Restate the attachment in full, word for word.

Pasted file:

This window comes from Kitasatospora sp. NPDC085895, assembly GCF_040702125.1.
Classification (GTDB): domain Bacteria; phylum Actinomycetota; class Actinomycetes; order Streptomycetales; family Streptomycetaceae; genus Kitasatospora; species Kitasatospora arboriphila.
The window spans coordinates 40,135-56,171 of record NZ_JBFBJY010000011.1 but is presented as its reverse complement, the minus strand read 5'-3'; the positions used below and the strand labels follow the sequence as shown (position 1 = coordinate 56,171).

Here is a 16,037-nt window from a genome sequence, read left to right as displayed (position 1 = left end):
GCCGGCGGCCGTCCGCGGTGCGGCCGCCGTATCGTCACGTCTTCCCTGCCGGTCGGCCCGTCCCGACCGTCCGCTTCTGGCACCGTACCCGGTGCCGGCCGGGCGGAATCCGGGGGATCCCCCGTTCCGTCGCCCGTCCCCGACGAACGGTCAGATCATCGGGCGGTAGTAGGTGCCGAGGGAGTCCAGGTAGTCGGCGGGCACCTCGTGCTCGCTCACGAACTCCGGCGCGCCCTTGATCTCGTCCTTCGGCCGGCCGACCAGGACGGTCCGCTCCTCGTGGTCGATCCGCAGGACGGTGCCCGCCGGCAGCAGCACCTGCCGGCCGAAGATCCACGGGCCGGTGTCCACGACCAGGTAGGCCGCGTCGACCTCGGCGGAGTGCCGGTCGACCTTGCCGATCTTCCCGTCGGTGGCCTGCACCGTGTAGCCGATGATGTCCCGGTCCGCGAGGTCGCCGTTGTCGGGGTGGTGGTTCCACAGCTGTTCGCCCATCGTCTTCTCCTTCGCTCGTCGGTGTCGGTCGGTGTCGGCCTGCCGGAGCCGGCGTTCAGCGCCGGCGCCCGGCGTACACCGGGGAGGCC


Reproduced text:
This window comes from Kitasatospora sp. NPDC085895, assembly GCF_040702125.1.
Classification (GTDB): domain Bacteria; phylum Actinomycetota; class Actinomycetes; order Streptomycetales; family Streptomycetaceae; genus Kitasatospora; species Kitasatospora arboriphila.
The window spans coordinates 40,135-56,171 of record NZ_JBFBJY010000011.1 but is presented as its reverse complement, the minus strand read 5'-3'; the positions used below and the strand labels follow the sequence as shown (position 1 = coordinate 56,171).

Here is a 16,037-nt window from a genome sequence, read left to right as displayed (position 1 = left end):
GCCGGCGGCCGTCCGCGGTGCGGCCGCCGTATCGTCACGTCTTCCCTGCCGGTCGGCCCGTCCCGACCGTCCGCTTCTGGCACCGTACCCGGTGCCGGCCGGGCGGAATCCGGGGGATCCCCCGTTCCGTCGCCCGTCCCCGACGAACGGTCAGATCATCGGGCGGTAGTAGGTGCCGAGGGAGTCCAGGTAGTCGGCGGGCACCTCGTGCTCGCTCACGAACTCCGGCGCGCCCTTGATCTCGTCCTTCGGCCGGCCGACCAGGACGGTCCGCTCCTCGTGGTCGATCCGCAGGACGGTGCCCGCCGGCAGCAGCACCTGCCGGCCGAAGATCCACGGGCCGGTGTCCACGACCAGGTAGGCCGCGTCGACCTCGGCGGAGTGCCGGTCGACCTTGCCGATCTTCCCGTCGGTGGCCTGCACCGTGTAGCCGATGATGTCCCGGTCCGCGAGGTCGCCGTTGTCGGGGTGGTGGTTCCACAGCTGTTCGCCCATCGTCTTCTCCTTCGCTCGTCGGTGTCGGTCGGTGTCGGCCTGCCGGAGCCGGCGTTCAGCGCCGGCGCCCGGCGTACACCGGGGAGGCC